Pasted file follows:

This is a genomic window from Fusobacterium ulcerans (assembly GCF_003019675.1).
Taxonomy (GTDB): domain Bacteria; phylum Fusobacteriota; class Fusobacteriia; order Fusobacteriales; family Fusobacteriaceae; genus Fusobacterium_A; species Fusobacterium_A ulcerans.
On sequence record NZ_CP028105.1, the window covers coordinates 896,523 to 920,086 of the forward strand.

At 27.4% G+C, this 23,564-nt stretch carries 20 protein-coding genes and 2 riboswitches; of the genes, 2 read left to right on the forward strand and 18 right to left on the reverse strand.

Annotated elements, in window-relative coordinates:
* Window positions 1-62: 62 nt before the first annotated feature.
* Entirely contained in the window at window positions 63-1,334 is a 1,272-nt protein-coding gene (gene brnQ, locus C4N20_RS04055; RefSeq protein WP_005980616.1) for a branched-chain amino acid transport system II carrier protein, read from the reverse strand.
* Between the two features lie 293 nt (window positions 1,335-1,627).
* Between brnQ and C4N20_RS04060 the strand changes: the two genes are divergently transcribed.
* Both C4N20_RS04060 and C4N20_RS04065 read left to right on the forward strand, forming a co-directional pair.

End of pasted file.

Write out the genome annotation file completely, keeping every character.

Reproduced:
This is a genomic window from Fusobacterium ulcerans (assembly GCF_003019675.1).
Taxonomy (GTDB): domain Bacteria; phylum Fusobacteriota; class Fusobacteriia; order Fusobacteriales; family Fusobacteriaceae; genus Fusobacterium_A; species Fusobacterium_A ulcerans.
On sequence record NZ_CP028105.1, the window covers coordinates 896,523 to 920,086 of the forward strand.

At 27.4% G+C, this 23,564-nt stretch carries 20 protein-coding genes and 2 riboswitches; of the genes, 2 read left to right on the forward strand and 18 right to left on the reverse strand.

Annotated elements, in window-relative coordinates:
* Window positions 1-62: 62 nt before the first annotated feature.
* Entirely contained in the window at window positions 63-1,334 is a 1,272-nt protein-coding gene (gene brnQ, locus C4N20_RS04055; RefSeq protein WP_005980616.1) for a branched-chain amino acid transport system II carrier protein, read from the reverse strand.
* Between the two features lie 293 nt (window positions 1,335-1,627).
* Between brnQ and C4N20_RS04060 the strand changes: the two genes are divergently transcribed.
* Both C4N20_RS04060 and C4N20_RS04065 read left to right on the forward strand, forming a co-directional pair.